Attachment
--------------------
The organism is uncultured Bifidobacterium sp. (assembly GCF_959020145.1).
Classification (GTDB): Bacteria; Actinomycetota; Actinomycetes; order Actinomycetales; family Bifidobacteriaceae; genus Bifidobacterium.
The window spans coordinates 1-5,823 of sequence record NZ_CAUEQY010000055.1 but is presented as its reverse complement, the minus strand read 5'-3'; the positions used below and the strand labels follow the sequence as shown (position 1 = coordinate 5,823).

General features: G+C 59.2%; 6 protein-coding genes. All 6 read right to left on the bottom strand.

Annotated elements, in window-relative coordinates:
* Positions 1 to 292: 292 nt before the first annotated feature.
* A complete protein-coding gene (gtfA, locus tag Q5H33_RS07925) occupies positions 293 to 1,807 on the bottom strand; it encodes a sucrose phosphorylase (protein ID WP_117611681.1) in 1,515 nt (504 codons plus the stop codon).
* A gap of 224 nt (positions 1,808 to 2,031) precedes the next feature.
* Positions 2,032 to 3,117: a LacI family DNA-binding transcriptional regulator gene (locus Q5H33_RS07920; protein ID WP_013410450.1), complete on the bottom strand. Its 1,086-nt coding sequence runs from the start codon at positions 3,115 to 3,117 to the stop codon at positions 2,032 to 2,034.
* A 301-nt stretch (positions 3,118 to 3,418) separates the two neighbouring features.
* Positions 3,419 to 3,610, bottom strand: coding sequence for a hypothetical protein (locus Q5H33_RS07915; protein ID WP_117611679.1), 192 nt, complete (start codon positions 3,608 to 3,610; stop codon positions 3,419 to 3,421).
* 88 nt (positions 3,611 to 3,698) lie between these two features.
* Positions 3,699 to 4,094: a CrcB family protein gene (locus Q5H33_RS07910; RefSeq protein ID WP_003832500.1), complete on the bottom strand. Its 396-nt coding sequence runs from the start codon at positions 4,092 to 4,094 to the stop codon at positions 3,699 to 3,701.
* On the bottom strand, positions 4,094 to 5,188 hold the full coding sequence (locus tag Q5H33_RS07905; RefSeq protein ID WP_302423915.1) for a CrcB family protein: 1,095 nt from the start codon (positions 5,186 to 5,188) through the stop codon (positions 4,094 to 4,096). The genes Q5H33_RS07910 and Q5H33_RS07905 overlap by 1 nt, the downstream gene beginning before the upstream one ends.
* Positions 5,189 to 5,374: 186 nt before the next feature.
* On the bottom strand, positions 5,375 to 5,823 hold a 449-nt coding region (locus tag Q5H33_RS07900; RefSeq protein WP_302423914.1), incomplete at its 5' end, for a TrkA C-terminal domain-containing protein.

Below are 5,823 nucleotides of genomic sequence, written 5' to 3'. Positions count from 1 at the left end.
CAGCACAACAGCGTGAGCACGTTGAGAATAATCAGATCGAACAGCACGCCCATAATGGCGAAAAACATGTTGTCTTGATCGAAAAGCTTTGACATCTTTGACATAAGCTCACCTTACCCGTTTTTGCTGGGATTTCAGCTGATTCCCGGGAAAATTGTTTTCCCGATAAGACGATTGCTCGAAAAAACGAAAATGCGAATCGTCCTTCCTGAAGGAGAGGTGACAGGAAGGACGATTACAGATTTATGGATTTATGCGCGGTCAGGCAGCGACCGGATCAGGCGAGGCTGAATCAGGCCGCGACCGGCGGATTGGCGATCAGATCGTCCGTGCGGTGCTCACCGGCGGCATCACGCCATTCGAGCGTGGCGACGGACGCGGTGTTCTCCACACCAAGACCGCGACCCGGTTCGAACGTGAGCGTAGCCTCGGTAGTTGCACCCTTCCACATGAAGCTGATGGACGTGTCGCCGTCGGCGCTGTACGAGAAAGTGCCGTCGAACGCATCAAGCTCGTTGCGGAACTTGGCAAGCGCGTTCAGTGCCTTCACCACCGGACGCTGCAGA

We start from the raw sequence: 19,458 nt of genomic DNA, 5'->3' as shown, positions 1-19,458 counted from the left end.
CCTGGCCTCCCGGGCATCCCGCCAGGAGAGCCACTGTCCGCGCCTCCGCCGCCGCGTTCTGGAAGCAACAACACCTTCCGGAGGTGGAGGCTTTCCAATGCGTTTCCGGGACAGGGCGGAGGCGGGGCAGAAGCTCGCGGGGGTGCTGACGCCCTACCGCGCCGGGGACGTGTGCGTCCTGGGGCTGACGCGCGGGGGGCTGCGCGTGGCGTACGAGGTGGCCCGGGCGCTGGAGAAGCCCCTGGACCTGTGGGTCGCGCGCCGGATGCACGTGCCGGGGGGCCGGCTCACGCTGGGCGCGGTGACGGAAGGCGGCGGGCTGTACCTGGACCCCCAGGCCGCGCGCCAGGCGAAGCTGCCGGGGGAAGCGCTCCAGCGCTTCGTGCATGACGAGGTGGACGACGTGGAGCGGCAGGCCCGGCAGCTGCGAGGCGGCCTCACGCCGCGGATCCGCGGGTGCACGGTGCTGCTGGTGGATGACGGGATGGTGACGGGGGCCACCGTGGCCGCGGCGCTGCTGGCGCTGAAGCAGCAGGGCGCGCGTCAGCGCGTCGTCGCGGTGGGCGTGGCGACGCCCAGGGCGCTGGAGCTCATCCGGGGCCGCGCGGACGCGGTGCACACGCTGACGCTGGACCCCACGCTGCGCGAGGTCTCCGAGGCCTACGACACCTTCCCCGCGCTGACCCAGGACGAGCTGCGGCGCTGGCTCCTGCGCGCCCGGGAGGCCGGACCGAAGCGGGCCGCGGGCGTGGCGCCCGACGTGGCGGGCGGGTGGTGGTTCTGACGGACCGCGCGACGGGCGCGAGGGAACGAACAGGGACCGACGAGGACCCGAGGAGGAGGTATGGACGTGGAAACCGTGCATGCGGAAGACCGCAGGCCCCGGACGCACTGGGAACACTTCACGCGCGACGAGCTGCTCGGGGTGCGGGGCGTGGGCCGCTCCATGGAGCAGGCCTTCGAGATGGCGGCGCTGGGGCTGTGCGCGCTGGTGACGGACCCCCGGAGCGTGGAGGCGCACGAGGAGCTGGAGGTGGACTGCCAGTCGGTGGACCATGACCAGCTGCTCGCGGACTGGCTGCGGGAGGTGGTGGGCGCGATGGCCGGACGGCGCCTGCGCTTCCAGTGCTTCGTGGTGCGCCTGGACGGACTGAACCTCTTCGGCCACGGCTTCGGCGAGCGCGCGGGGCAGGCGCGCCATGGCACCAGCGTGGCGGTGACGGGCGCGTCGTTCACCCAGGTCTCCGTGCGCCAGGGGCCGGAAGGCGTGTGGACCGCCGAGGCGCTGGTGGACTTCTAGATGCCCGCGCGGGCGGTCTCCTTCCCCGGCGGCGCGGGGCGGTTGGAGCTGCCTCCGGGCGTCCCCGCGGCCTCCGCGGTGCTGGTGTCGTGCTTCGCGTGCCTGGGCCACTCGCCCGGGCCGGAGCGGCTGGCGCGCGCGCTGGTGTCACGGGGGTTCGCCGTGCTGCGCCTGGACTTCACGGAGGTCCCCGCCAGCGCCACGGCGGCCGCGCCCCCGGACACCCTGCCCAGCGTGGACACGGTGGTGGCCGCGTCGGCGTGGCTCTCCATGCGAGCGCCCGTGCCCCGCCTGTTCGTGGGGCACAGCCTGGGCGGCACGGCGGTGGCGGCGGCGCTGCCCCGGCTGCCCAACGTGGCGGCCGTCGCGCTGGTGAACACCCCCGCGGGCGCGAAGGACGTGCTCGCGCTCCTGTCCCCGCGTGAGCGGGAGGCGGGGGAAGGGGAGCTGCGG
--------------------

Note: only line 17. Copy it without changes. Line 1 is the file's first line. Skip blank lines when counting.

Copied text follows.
Below are 5,823 nucleotides of genomic sequence, written 5' to 3'. Positions count from 1 at the left end.